Decisions regarding TAVI are made in the context of a ‘Heart Team’ multidisciplinary discussion which draws on expertise from interventional cardiologists, cardiac surgeons and cardiac imaging specialists.17 While local institutions may differ in their approach to the composition of the ‘Heart Team’, it is unsurprising that these are more likely to occur in TAVI centres than non-TAVI centres. However, it is notable that despite the critical importance of CT-TAVI in the preprocedural planning of transcatheter heart valve procedures, there are some TAVI centres where a cardiac imaging specialist is never present to interpret the imaging findings in the clinical context. This may explain why the aortic annular dimension evaluation, a critical step for transcatheter aortic valve sizing, differs in the level of detailed reporting between sites. In order to maximise the information obtained from CT-TAVI scans both in terms of written reporting and dissemination to interventional cardiologists, cardiac imagers should be integrated into the ‘Heart Team’ discussion. This would help address specific questions in CT-TAVI reporting, such as which parameters constitute a mandatory minimum for a CT-TAVI report.18 In this regard, the observation that coronary artery stenosis assessment is performed in up to 50% of cardiac CT centres raises the question as to whether this should be routinely reported on CT-TAVI scans.19 20 The use of CT-TAVI to evaluate the patency of coronary artery bypass grafts and native coronary arteries is feasible, however as periprocedural medication (beta-blocker, glyceryl trinitrate) that is routinely administered for coronary CT angiography is contraindicated in the setting of severe aortic stenosis, optimal images may not always be obtained.20 Interestingly, while selective beta-blockade has been used in the context of severe asymptomatic21 and symptomatic aortic stenoses,22 there is a paucity of evidence supporting the safety of intravenous metoprolol administration during CT-TAVI acquisition. If beta1-selective blockade is to be considered on an individual basis, the patient should be counselled on the risks of exacerbating symptoms related to aortic stenosis. Medication use at the time of CT-TAVI will be explored in more detail in future studies.

There are some limitations to this study. Despite attempts to obtain responses from UK cardiac CT centres, some centres that perform CT-TAVI were not captured. Moreover, the survey only elicited responses (response rate only 12%) from members of the BSCI, meaning that an unknown but likely significant number of those reporting CT-TAVI, for example, interventional cardiologists, have not been captured. This introduces bias and influences the external validity of the data, while reliance on self-reporting of data may also introduce error. Furthermore, some responses from different individuals originated from the same centre. Because these data were frequently discordant, reflecting intracentre variation, we elected to include all responses from all respondents, which is also a source of bias. The image quality of CT-TAVI scans obtained at UK cardiac CT centres was not analysed in this study, but we presume that each centre obtains diagnostic CT-TAVI images on the majority of occasions. Finally and perhaps most importantly, no data on complications following CT-TAVI (eg, contrast-induced nephropathy) were collected. Future studies exploring the relationship between CT-TAVI, periprocedural complications and patient outcomes would be instructive and could inform optimal CT-TAVI scan acquisition protocols.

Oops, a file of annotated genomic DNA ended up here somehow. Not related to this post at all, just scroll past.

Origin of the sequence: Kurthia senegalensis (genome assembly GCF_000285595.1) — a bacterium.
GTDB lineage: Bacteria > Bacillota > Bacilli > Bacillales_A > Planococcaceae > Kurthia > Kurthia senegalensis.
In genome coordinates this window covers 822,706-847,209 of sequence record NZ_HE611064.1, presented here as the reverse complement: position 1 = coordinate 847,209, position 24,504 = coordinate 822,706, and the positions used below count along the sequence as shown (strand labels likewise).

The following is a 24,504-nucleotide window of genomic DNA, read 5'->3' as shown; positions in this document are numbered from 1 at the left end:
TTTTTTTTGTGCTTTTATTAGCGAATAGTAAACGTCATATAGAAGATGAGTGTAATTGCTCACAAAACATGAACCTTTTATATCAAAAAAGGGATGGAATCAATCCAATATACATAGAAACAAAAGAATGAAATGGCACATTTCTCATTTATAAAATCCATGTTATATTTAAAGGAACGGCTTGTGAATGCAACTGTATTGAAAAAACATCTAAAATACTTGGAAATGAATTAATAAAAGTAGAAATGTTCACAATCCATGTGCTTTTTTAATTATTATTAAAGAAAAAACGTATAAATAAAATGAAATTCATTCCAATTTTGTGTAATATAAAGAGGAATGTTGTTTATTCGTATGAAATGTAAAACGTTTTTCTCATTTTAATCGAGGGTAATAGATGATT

This national survey formally describes current CT-TAVI practice in the UK. High-volume activity was only present at one in seven cardiac CT centres. There is wide variation in scan acquisition, scan reporting and radiation dose exposure in cardiac CT centres.



  • Contributors IH helped design the research, collected, analysed and interpreted the data, drafted and revised the manuscript critically for important intellectual content. JWM and MCW analysed the data and revised the manuscript critically for important intellectual content. JS, GR, RB and GJMH revised the manuscript critically for important intellectual content. EN helped design the research, interpreted the data and revised the manuscript critically for important intellectual content. AJM conceived and designed the research, analysed and interpreted the data, redrafted the manuscript and revised it critically for important intellectual content. All authors approved the final version of the manuscript and agree to be accountable for all aspects of the work in ensuring that questions related to the accuracy or integrity of any part of the work have been appropriately investigated and resolved.

  • Funding This study was supported by a grant from the British Society of Cardiovascular Imaging/British Society of Cardiac Computed Tomography. The British Society of Cardiovascular Imaging/British Society of Cardiac Computed Tomography is a registered charity (1145324).

  • Competing interests None declared.

  • Patient consent for publication Not required.

  • Ethics approval Owing to the study design, ethical approval was not required prior to distribution of the survey.

  • Provenance and peer review Not commissioned; externally peer reviewed.

  • Data availability statement Data are deidentified questionnaire responses available from the corresponding author upon reasonable request.